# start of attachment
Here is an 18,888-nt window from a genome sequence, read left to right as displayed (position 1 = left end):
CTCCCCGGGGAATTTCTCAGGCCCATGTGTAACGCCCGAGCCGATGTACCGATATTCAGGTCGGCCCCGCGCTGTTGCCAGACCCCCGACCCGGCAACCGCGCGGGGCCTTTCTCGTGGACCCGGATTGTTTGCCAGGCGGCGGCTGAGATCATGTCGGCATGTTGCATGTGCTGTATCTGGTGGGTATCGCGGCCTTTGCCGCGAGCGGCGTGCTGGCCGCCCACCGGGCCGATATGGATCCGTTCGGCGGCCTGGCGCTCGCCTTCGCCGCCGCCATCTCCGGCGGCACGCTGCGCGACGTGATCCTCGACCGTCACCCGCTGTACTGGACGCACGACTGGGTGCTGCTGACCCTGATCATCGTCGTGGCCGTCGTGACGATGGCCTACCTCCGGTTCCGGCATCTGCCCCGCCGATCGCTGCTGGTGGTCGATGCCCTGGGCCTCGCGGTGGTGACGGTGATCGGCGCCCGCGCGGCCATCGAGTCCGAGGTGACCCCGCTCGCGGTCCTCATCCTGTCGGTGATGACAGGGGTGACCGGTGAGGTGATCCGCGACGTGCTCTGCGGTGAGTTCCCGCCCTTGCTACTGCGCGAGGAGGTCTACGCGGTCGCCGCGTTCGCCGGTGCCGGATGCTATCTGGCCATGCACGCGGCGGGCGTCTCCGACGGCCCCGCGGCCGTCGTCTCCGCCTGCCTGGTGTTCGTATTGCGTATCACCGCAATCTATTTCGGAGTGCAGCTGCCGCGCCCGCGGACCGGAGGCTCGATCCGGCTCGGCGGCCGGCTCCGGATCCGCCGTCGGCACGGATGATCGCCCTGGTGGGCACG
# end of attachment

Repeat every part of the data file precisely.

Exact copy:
Here is an 18,888-nt window from a genome sequence, read left to right as displayed (position 1 = left end):
CTCCCCGGGGAATTTCTCAGGCCCATGTGTAACGCCCGAGCCGATGTACCGATATTCAGGTCGGCCCCGCGCTGTTGCCAGACCCCCGACCCGGCAACCGCGCGGGGCCTTTCTCGTGGACCCGGATTGTTTGCCAGGCGGCGGCTGAGATCATGTCGGCATGTTGCATGTGCTGTATCTGGTGGGTATCGCGGCCTTTGCCGCGAGCGGCGTGCTGGCCGCCCACCGGGCCGATATGGATCCGTTCGGCGGCCTGGCGCTCGCCTTCGCCGCCGCCATCTCCGGCGGCACGCTGCGCGACGTGATCCTCGACCGTCACCCGCTGTACTGGACGCACGACTGGGTGCTGCTGACCCTGATCATCGTCGTGGCCGTCGTGACGATGGCCTACCTCCGGTTCCGGCATCTGCCCCGCCGATCGCTGCTGGTGGTCGATGCCCTGGGCCTCGCGGTGGTGACGGTGATCGGCGCCCGCGCGGCCATCGAGTCCGAGGTGACCCCGCTCGCGGTCCTCATCCTGTCGGTGATGACAGGGGTGACCGGTGAGGTGATCCGCGACGTGCTCTGCGGTGAGTTCCCGCCCTTGCTACTGCGCGAGGAGGTCTACGCGGTCGCCGCGTTCGCCGGTGCCGGATGCTATCTGGCCATGCACGCGGCGGGCGTCTCCGACGGCCCCGCGGCCGTCGTCTCCGCCTGCCTGGTGTTCGTATTGCGTATCACCGCAATCTATTTCGGAGTGCAGCTGCCGCGCCCGCGGACCGGAGGCTCGATCCGGCTCGGCGGCCGGCTCCGGATCCGCCGTCGGCACGGATGATCGCCCTGGTGGGCACG